How to Stake your Tokens for Security & Voting.


What do "Stake" and "Unstake" mean?

When you stake your EOS, you're "parking" your tokens. Your tokens will not be accessible until you decide to unstake them. Staking is essential in EOS because it grants your account resources (CPU and NET) that are required to perform any actions on the blockchain. When you stake for bandwidth, you will be allowed to send more transactions in a period of time, as the size of transaction consumes bandwidth.

To use the network, an average user will only need to have 1 or 2 EOS staked. However, the amount of EOS staked is also your voting power. Only staked tokens contribute to voting power when you vote for Block Producers.

When you decide to have your EOS in "movable" form, you will have to go through the unstaking process. Once you unstake the tokens, you will have to wait three days for those tokens to be transferred from your staked balance to your unstaked balance, at which point you can transfer them at will.

You can see your account's balances in MyEOSKit's account explorer. View an example →

(Resources from EOS Canada)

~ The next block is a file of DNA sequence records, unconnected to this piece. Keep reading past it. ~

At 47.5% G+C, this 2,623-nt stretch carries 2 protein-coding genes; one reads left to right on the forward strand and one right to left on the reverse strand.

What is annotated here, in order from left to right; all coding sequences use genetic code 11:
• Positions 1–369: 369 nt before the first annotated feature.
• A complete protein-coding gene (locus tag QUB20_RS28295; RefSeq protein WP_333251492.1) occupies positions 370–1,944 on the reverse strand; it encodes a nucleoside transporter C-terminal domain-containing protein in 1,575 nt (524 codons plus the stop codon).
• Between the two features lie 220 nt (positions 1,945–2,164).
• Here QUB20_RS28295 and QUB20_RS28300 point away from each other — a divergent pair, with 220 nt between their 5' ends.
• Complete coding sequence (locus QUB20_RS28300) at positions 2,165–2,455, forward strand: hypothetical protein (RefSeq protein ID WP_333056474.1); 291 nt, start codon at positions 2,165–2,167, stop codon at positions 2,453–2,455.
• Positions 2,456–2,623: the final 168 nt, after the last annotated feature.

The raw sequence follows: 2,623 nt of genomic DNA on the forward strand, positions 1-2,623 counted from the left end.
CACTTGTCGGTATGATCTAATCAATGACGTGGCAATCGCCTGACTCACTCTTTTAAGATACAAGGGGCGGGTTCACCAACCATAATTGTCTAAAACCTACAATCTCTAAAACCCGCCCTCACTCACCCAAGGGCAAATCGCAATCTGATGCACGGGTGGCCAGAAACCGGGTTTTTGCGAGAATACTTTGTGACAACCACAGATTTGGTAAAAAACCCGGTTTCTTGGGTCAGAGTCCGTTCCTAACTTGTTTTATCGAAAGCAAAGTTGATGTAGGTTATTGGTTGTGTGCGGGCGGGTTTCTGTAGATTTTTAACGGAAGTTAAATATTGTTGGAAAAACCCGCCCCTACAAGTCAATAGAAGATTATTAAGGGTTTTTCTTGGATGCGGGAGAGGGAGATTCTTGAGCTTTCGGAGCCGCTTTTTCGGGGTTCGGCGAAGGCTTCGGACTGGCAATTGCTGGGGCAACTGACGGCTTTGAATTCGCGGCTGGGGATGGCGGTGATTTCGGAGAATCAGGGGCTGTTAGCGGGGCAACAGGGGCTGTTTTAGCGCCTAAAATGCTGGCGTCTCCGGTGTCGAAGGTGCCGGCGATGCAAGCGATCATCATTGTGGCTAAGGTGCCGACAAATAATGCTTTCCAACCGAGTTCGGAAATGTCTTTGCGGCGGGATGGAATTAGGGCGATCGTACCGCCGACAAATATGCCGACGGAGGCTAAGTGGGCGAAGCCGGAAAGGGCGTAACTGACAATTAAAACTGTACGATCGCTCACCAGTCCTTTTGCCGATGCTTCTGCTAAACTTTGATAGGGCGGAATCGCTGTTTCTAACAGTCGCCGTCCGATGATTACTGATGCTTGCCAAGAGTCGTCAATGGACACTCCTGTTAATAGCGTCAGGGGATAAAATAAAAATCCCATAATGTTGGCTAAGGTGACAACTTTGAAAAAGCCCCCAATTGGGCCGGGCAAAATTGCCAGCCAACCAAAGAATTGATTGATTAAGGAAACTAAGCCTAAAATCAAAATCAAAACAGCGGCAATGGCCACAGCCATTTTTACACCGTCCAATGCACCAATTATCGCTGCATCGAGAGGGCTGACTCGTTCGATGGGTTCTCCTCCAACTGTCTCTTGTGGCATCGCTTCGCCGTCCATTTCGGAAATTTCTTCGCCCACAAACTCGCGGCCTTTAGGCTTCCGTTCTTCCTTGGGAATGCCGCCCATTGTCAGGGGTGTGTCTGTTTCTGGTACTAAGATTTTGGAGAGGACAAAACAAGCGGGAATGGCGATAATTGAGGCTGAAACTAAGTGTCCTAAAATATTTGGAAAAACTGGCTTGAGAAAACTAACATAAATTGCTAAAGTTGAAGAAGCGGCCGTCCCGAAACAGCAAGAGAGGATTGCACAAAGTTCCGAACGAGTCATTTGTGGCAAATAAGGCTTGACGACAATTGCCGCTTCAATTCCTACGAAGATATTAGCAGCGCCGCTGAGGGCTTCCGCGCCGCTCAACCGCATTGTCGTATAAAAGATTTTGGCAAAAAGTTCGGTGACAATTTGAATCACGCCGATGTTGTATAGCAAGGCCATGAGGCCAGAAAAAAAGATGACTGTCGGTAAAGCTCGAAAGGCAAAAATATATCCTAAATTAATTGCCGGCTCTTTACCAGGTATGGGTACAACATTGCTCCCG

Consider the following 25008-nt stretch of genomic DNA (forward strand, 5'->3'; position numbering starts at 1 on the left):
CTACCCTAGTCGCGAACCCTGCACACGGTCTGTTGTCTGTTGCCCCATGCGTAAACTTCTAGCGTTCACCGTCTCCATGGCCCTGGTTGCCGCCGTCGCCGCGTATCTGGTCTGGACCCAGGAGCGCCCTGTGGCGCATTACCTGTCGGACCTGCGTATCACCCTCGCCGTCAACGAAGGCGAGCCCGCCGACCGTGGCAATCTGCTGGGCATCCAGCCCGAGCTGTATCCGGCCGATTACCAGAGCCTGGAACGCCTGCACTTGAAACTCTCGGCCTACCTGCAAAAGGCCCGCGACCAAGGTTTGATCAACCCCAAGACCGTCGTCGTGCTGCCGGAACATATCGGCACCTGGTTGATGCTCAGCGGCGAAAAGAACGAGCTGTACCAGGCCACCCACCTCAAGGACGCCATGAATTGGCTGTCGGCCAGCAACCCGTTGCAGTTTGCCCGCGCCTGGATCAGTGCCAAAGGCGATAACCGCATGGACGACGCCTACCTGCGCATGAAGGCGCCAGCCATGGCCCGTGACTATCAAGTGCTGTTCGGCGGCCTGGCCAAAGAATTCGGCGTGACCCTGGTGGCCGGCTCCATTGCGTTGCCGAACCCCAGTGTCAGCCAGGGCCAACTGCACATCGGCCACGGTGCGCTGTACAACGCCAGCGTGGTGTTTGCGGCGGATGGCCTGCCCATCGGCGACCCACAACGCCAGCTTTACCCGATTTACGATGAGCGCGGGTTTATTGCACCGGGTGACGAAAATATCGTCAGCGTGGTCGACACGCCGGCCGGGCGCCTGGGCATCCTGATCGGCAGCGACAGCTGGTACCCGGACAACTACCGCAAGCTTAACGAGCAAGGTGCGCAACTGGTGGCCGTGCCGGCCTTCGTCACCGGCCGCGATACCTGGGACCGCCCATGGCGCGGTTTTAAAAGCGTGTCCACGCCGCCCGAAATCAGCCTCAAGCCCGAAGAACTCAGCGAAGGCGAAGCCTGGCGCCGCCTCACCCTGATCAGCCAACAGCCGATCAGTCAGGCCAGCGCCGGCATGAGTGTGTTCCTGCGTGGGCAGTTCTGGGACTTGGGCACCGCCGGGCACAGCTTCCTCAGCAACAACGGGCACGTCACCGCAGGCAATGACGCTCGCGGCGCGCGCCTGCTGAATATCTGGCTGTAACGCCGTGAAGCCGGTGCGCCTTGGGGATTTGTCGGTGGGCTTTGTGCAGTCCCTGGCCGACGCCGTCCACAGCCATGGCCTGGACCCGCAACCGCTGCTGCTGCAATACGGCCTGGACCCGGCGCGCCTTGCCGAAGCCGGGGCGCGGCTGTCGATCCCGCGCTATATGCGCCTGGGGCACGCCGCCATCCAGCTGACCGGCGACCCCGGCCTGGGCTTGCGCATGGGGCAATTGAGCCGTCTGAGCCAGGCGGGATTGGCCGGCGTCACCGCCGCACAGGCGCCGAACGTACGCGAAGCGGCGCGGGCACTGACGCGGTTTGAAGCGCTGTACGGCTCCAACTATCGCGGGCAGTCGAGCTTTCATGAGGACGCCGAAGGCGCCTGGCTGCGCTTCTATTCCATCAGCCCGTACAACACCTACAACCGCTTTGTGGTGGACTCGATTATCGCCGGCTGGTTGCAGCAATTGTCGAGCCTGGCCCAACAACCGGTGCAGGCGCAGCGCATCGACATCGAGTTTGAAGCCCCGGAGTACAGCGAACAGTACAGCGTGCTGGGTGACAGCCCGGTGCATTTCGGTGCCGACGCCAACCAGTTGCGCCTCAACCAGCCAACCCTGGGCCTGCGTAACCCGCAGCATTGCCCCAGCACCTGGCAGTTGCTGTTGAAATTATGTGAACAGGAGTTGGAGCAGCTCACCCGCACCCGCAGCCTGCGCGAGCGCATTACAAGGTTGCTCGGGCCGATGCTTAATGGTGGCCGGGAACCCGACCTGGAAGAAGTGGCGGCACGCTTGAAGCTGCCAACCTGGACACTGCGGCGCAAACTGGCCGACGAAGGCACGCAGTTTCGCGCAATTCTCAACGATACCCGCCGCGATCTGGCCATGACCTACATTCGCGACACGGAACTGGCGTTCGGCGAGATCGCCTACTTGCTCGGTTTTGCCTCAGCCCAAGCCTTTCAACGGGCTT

What are "CPU" and "NET?"

CPU and NET are two types of resources that your account needs to perform actions on the EOS blockchain. CPU is measured in µs (microseconds) and NET is measured in KB (kilobytes). By staking EOS tokens, you will increase your CPU and NET limits. If you're using all of your allotted CPU or NET, then you won't be able to perform any more actions, and will need to wait until your usage levels come down.

Your usage levels will automatically decrease over time, returning to a minimum level after about three days. Therefore staking is essentially a rate-limiting mechanism. That is, if you need to perform more actions in a short amount of time (e.g. if you're running a dApp that handles many transactions per second), you will need to stake much more EOS tokens. These tokens are not spent — they are only staked or "parked," and you can unstake them any time.

You can see your CPU and NET usage and limits in MyEOSKit's account explorer. View an example →


How to Stake EOS

Staking your tokens in exchange for voting or network resources adds a three-day buffer for you to save your tokens from theft should your keys ever be compromised. Once you stake your tokens, there is a 72 hour cooldown period until you're able to transfer them out of your account.

  • Open the Account Tools and attach your Scatter Identity. Click on Stake & Unstake. Enter the Stake Recipient account (the account that is going to receive the stake) and enter values for CPU and NET until all of your EOS is accounted for.

example-stake.jpg

This process is similar for the unstake process. To unstake you will need to proceed in the unstake fields of MyEOSKit.

(Resouces from EOS New York)